The cool thing is that I got Ultimate NES Remix for free as part of the last Club Nintendo Elite offer. I previously bought it for my fiancée so she could learn the ropes on some classic games. I hadn’t played Championship Mode before Nintendo’s announcement, so now seemed like a great time to start. My first run ended with about 1.2 million points. I figured that was a good score. I watched enough videos of NWC 1990 playthroughs to know the best way to get through SMB (take the tunnel, die at the last Goomba to start midway through the stage next to a coin block. Collect as many as possible, die against the last of the parade of Goombas, and get the 50th coin). After a while, I could finish that task in less than a minute. The fastest way to clear SMB3 is to get the mushroom and leaf and fly into the clouds.

Dr. Mario is the main tripping point. I forgot that you only get points by clearing viruses, not stacks of pills. Chaining combos gives higher points, though the relative position of the viruses changes each time. When I played Dr. Mario as a kid, I was only worried about clearing screens, so my mentality was still on clearing rather than points. After shifting my focus, my average scores were no less than 1.4 million.

My highest score I got was on May 25th, which was 2,046,400. I connected to the internet to see how I ranked in the region. To this day, I have no idea what it means with ‘region,’ whether it is North America, Eastern time zone, or my immediate area/state. In any case, I checked my rank for the first time and saw I was listed as #32. I liked those odds! The top 8 had at least 3,000,000, but I also reasoned that some of those scores were a one-time deal. The key is to get your top score consistently.

[2millScore]

You can tell that by this point I was getting pretty into it!

I tried a few days later on May 28th, attaining a score of 1,966,200. This was the Thursday before the qualifiers in New York, so I felt pretty good about my skills. I tried again on Friday and couldn’t break 1.5 million.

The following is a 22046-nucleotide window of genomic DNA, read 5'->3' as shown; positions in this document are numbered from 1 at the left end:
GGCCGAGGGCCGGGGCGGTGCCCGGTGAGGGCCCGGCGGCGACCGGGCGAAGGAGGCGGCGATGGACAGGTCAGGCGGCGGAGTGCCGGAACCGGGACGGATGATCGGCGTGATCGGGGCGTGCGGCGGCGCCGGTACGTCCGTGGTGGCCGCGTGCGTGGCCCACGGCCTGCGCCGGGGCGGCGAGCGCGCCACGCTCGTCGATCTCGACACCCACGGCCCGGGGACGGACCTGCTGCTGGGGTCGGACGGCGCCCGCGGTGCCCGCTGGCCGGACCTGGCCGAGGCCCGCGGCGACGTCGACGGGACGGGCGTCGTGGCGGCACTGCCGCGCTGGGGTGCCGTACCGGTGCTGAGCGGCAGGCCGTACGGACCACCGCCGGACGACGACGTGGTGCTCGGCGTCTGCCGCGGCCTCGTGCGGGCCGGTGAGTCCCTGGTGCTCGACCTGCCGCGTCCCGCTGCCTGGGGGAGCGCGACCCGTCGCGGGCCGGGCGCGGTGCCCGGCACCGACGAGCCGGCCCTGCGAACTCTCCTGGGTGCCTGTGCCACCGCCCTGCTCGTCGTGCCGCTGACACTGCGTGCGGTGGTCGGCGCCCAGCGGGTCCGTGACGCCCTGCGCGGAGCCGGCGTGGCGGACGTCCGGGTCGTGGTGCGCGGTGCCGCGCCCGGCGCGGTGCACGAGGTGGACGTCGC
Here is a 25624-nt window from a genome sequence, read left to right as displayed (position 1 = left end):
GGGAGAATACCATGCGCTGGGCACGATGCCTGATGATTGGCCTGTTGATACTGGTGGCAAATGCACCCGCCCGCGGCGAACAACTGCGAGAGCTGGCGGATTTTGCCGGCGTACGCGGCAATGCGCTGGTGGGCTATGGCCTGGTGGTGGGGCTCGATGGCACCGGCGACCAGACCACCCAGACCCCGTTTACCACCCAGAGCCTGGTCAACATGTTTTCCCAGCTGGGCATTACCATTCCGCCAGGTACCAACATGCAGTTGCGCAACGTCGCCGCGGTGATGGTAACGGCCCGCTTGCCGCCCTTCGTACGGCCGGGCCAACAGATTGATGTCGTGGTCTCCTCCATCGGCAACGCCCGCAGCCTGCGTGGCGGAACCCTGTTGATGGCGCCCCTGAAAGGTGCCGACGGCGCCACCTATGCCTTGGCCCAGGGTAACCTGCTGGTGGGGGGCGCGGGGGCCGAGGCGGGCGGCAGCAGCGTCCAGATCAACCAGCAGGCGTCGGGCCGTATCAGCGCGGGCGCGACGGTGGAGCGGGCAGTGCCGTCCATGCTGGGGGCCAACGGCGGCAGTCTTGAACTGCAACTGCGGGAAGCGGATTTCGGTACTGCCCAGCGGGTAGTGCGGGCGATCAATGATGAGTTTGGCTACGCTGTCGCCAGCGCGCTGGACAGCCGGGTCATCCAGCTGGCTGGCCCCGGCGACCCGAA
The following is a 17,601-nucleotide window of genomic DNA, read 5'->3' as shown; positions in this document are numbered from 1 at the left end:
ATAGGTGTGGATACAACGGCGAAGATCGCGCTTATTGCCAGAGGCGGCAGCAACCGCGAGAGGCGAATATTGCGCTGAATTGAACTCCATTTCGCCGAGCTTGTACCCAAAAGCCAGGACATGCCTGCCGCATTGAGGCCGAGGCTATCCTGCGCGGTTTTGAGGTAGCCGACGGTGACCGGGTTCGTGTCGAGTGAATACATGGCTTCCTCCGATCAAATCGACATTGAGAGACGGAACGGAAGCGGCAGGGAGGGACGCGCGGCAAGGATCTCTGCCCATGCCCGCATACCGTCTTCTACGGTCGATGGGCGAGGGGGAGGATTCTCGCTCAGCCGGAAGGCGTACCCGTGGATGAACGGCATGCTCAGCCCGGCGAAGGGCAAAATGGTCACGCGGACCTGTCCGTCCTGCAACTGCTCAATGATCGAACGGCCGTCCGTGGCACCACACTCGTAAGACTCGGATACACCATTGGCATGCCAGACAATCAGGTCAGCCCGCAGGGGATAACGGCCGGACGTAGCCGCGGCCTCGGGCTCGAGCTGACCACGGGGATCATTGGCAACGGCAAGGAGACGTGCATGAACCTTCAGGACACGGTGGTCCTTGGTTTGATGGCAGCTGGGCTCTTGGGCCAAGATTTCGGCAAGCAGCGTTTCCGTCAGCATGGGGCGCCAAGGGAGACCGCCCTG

Yeah, that killed that good feeling…

On May 30, 2015, my fiancée and I traveled to Best Buy, taking the ferry and subway stations to get there. Some guy behind me in New Jersey flashed his lights at me. Don’t know why that stuck out to me, just did. Registration started at 9:00 with the competition starting at 10:00, so we shot for 7:30-8:00. We got in line where others had camped out the night before, and I got to meet someone who participated in Power Fest 94, which was neat.

There were a lot more kids than I thought there would. Don’t get me wrong, there were plenty of adults around my age or older, but I figured there would be almost no one under the age of 20. It was really cool seeing the younger generations get so excited about the games I grew up with!

Everyone there was pretty cool. There were a couple of Nintendo representative in Mario Kart 8 polos and one with a Splatoon Staff shirt. I want one… The woman handing out the registration forms had a strap for her glasses that read Duck Commander. That would be an awesome sequel to Duck Hunt!! (Hint, hint, Nintendo) The other players in line were practicing Championship Mode, and one teen boy asked aloud who got over 1 million points. The man in front of me stated proudly that he got a high score of 1.2 million, which floored this kid. Again, started feeling good about my chances! Just to warm up, I played a round and got a little over 1.4 million. It felt like that was about what I could expect when I entered those doors.